“Did e'er such love and sorrow meet?”
“I no more at Mary wonder,
Dropping tears upon the grave." Such a stream of blood seems to flow into my soul, that I wish my head were waters, and my eyes fountains of tears, that I might weep my love at the feet of the Lamb of God. I told you I could write you a letter that should be all of Him; but here I am writing my own feelings. Well, is there a spark of love but is of Him? and sure I am it shall be to the praise of Him. Oh! that I could rise to the throne of His glory, to praise Him as I would, and cast my blood-purchased thankfulness at his dear feet.
You know very well I have long! wished to depart and be with Christ; to see hiin as he is, and to behold his glory ; to be made like him, and to enjoy uninterrupted communion with Him. There I should see you, and talk with you of the loving heart of the Lord our righteousness—no more parting for ever. May the good will of Him that dwelt in the bush be with you; may the blood of sprinkling, the love of Jesus, be with you. May faith, hope, and love, be in lively exercise through the indwelling of God the Holy Ghost; that you may be enabled to see your name recorded in the Lamb's book of life. Amen.
And believe me ever to remain,
Your affectionate Friend, Ramsgate, June 26th, 1836.
H. A. HARRIS.
To the Editor of the Gospel Magazine. DEAR SIR,
In accordance with a promise I made to you, a few months ago, I send you a copy of an original unpublished letter of the late excellent W. Huntington. I have transcribed it nearly verbatim, though perhaps, you may consider some parts better excluded in its publication in your pages; however, I did not like to make any omission, but submit it to you; and consider it altogether valuable, not only on account of its spirituality, but as exhibiting clearly, in several points, the character of that honoured servant of the Most High. Where, sir, can the believer's soul find greater peace, in persecution, or at any time, than in the consoling thought, that Christ (whatever may occur) is still King in Zion; and, oh that we may through grace join in his sweet resolve in which I have found much comfort), “My whole soul is bent upon keeping close to my God.” Oh, for a closer walk with Him ! then, though earth and creatures frown, all is well. May we, indeed, be “A people near unto Himself ; living more upon Him, and in communion and fellowship with our altogether lovely Lord.” That He may continue to prosper your labours in his cause, and abundantly pour upon your own soul his choicest blessing in them, is the desire of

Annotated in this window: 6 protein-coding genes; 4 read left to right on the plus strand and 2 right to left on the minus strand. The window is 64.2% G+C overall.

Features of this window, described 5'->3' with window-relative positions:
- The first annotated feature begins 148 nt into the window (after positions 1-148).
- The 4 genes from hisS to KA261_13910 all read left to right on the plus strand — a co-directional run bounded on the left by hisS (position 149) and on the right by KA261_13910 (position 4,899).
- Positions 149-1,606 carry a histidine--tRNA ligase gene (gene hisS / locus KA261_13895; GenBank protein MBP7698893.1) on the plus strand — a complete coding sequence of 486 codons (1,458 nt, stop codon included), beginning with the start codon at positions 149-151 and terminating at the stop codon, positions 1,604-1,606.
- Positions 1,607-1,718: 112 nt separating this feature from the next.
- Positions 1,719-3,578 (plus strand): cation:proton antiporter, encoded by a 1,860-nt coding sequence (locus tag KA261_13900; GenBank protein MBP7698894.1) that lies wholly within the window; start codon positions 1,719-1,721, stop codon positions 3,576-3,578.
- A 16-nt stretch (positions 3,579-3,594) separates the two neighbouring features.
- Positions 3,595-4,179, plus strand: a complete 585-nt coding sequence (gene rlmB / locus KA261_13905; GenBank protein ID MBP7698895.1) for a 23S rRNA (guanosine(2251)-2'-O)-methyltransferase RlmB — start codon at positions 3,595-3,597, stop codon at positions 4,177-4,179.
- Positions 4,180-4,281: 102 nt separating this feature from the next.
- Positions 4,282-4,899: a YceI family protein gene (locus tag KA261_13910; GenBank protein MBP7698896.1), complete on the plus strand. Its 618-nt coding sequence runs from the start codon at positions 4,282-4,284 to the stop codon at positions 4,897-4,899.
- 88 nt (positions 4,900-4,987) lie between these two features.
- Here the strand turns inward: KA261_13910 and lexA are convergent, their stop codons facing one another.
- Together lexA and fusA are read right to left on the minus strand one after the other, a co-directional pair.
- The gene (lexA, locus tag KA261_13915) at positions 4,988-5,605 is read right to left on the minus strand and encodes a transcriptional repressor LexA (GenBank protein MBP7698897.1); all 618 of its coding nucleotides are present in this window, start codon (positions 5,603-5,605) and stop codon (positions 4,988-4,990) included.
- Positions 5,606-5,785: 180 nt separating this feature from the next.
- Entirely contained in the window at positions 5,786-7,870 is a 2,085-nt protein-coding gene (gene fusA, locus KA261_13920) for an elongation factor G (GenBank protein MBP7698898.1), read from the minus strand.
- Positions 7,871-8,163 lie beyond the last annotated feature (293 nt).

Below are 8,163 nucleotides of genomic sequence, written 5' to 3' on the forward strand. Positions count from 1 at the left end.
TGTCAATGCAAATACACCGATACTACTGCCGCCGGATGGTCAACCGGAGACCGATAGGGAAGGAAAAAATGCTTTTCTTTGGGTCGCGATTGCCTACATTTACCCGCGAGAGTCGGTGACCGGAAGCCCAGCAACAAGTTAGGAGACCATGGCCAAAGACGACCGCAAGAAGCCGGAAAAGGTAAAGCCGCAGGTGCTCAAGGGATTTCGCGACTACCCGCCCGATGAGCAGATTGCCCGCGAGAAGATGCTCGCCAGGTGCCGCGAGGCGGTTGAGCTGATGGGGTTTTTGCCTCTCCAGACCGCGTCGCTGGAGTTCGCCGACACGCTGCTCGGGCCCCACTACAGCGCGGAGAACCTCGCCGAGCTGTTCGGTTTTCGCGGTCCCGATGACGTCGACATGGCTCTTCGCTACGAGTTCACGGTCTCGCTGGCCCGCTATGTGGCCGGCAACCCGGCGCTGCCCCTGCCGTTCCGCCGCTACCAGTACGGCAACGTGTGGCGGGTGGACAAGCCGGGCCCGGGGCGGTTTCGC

Yours in sincerity, Nov. 29th, 1841.
EBENEZER. UNPUBLISHED LETTER OF THE LATE WILLIAM